These are just two examples of things that can go wrong in pro blogging, but there are others. Have you planned what to do if your Web host suddenly goes down, as TypePad did recently, goes out of business entirely, or is hit by a natural disaster?

It’s one thing to simply address crises as they arise. About eight months ago, when my blog was still a small site running on my home computer, I needed to reinstall the entire operating system due to severe filesystem corruption. I pulled out an old Pentium 166 which I had laying around and pressed it into service as a temporary Web server to host my site while I was making repairs to my main computer. It was incredibly slow, but it served for the nearly full day it took to get the main computer running again.
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Keeping it Legal

This post was submitted by Stephanie Patag from Beyond Adobo, Asian Cuisine – The Asian Food Blog and Stefoodie.net.

Recently, two of my fellow food bloggers were plagiarized. In response, some of us decided to launch a protest blogging event. While preparing for the launch, it hit us just how much plagiarism goes on all the time. Sometimes it’s because people are simply unaware of what’s legal and what’s not. Sometimes they’re aware of what’s legal but just don’t care or take an attitude that “everyone else is doing it“. Sometimes it’s because the information that’s out there is ambiguous and confusing, which is to be expected since some of the rules/laws regarding fair use, linking (controversial to this day), etc. are still being written. Right now, though, if you stick to some basic rules, you should be fine.

Consider this before you read on: most of the laws/rules I outline here are applicable to US residents only. Because blogging is a worldwide phenomenon, there are not only different countries’ laws to consider, there are cultural and individual differences as well, hence variations on what’s deemed acceptable behavior on the ‘net and what’s not. [Read more...]

The Undocumented Tools of a Blogger’s Trade

The Undocumented Tools of a Blogger’s Trade

I’m John Evans and I write Windows Vista and Microsoft Weblog for b5media. My personal blog is SYNTAGMA.

Medieval monks had their scriptoriums for the laborious task of illuminating manuscripts. Do modern bloggers have an equivalent nook?

A blogorium, ideally, would be a room set apart from the daily round. Quiet, even to the point of meditative in mood, it would contain the tools of the blogger’s art, plus a few indispensable extras. No, not a minibar. I was thinking more of a trampoline (see below).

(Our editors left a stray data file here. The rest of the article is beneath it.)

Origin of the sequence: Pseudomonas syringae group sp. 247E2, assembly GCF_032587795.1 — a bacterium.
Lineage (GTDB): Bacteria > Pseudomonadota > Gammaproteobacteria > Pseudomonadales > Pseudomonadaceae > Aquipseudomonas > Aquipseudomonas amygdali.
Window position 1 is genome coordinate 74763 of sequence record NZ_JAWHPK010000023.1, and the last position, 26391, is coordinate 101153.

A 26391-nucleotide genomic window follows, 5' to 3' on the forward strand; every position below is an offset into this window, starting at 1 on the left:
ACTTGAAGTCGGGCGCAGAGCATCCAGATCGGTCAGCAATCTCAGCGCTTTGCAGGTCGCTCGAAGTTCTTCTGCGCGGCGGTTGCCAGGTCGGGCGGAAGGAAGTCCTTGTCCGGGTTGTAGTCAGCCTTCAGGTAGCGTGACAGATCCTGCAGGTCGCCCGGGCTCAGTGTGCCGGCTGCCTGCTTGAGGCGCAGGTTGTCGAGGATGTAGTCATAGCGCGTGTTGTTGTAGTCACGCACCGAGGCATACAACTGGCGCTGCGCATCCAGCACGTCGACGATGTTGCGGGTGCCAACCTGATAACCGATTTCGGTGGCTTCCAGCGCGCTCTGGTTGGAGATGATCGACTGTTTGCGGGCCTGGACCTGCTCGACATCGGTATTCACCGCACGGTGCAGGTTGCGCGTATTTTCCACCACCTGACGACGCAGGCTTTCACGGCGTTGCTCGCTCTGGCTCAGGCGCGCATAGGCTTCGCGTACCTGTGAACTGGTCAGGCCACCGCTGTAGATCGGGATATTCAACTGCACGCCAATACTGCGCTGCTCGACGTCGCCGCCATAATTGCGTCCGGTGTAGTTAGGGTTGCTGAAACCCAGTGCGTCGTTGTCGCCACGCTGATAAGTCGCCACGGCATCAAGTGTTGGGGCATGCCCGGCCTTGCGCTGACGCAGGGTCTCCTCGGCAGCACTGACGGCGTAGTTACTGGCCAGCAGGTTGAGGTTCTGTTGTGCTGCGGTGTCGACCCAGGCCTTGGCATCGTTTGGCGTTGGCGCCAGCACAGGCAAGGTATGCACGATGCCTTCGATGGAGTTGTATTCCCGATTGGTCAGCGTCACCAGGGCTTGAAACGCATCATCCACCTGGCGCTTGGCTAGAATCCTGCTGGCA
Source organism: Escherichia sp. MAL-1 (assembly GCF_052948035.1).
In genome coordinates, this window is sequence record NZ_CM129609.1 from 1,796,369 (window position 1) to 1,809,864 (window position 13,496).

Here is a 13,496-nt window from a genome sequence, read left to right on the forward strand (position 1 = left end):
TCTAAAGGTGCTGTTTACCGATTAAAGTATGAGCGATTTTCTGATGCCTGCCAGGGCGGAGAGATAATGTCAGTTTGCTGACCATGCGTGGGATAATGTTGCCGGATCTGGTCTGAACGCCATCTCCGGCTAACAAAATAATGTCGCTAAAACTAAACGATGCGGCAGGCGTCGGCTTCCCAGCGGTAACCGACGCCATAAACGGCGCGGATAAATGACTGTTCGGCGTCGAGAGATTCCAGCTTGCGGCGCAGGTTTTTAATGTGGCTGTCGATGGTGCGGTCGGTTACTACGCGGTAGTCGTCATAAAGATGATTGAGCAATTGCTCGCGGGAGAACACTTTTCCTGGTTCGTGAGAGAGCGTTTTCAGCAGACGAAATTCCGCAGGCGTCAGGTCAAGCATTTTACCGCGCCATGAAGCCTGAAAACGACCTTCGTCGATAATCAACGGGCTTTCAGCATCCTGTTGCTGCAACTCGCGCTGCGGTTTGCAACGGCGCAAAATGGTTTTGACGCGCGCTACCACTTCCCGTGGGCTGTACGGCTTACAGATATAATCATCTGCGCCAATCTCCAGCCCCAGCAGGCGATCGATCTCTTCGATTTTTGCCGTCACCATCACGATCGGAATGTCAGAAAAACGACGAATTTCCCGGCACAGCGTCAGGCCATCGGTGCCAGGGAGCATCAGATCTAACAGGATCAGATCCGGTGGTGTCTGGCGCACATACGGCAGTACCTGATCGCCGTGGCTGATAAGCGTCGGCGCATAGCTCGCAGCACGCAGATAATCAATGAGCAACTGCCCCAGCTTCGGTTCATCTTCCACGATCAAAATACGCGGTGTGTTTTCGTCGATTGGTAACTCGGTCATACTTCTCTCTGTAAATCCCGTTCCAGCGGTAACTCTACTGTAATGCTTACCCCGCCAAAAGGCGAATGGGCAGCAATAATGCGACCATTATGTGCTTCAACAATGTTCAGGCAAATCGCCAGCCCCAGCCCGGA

The blogorium would be the focus of any serious blogger’s household. Children would pass the hallowed entrance in awe and perpetual silence. The dog would refuse to bark when padding by. Wives would remove suggestive clothing; husbands stop clanging their tools around. In short, it would be a place of retreat, devoted to blogativity.

My blogorium is a snappy space with a bay window which overlooks a rest-home for the elderly. I can gaze down and contemplate my future. Coincidentally, the room has become a repository for furniture nobody knows what to do with. Thus it has developed an old world colonial charm of decaying opulence, rounded off by the aroma of ancient books and polished oak. And that’s only the blogger.

All bloggers deserve a blogorium, I believe, if they are to do their best work undisturbed by the trivia that passes for life. A short verse written about the writer Rupert Brooke catches the mood : [Read more...]

Preventing Blog Burnout

The following post has been submitted by Dan Zarrella from TomKatCrazy! (one of the new celeb blogs over at b5media).

We’ve all heard the normal tips about establishing a regular posting frequency and finding a tight niche to focus on, but as we start posting to more and more blogs it becomes important to prevent blogging burnout when posting to 5 blogs a day. The best way to do this is to plan for sustainability.

When picking a topic or niche most general wisdom indicates that you should focus as tightly as possible to really cover the subject well, but it is easy to select a micro-niche that won’t provide much material and will leave you hovering over the keyboard or scouring your feeds trying to figure out what to post. This was something I thought about when planning my TomKatCrazy blog, but it soon became obvious that between the baby, the wedding and all the gossip I would have plenty to write about. On another blog of mine, GuerillaScience, I started out with a more general anti-authoritarian focus which proved to be too wide of a topic for me to cover comprehensibly without dedicating all of my time to it. I tried narrowing it down to only Boston-specific anarchist news but this was way to tight of a niche and I found I had nothing to post most days. I’m in the process of finding a nice balance between locally relevant stuff and a more wide range of news. [Read more...]